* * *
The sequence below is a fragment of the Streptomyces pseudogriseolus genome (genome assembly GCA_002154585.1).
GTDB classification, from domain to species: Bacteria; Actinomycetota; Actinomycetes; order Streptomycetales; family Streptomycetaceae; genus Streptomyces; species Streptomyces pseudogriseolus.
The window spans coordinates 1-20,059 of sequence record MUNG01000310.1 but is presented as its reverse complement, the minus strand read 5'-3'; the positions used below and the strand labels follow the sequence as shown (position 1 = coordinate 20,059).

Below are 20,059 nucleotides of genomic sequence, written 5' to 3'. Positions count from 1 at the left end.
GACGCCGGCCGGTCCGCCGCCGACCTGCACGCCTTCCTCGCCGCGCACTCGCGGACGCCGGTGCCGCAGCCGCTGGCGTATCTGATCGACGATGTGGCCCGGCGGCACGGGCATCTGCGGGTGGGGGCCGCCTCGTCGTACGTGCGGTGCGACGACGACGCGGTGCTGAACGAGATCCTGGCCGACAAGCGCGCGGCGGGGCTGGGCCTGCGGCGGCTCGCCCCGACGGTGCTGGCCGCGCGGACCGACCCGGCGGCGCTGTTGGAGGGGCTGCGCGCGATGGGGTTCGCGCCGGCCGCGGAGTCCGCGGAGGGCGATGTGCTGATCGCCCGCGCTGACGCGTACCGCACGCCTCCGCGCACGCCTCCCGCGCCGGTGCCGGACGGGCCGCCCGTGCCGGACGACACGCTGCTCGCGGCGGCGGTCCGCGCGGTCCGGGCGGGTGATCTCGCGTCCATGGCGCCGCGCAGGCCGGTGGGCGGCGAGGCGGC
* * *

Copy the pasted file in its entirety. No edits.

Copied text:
The sequence below is a fragment of the Streptomyces pseudogriseolus genome (genome assembly GCA_002154585.1).
GTDB classification, from domain to species: Bacteria; Actinomycetota; Actinomycetes; order Streptomycetales; family Streptomycetaceae; genus Streptomyces; species Streptomyces pseudogriseolus.
The window spans coordinates 1-20,059 of sequence record MUNG01000310.1 but is presented as its reverse complement, the minus strand read 5'-3'; the positions used below and the strand labels follow the sequence as shown (position 1 = coordinate 20,059).

Below are 20,059 nucleotides of genomic sequence, written 5' to 3'. Positions count from 1 at the left end.
GACGCCGGCCGGTCCGCCGCCGACCTGCACGCCTTCCTCGCCGCGCACTCGCGGACGCCGGTGCCGCAGCCGCTGGCGTATCTGATCGACGATGTGGCCCGGCGGCACGGGCATCTGCGGGTGGGGGCCGCCTCGTCGTACGTGCGGTGCGACGACGACGCGGTGCTGAACGAGATCCTGGCCGACAAGCGCGCGGCGGGGCTGGGCCTGCGGCGGCTCGCCCCGACGGTGCTGGCCGCGCGGACCGACCCGGCGGCGCTGTTGGAGGGGCTGCGCGCGATGGGGTTCGCGCCGGCCGCGGAGTCCGCGGAGGGCGATGTGCTGATCGCCCGCGCTGACGCGTACCGCACGCCTCCGCGCACGCCTCCCGCGCCGGTGCCGGACGGGCCGCCCGTGCCGGACGACACGCTGCTCGCGGCGGCGGTCCGCGCGGTCCGGGCGGGTGATCTCGCGTCCATGGCGCCGCGCAGGCCGGTGGGCGGCGAGGCGGC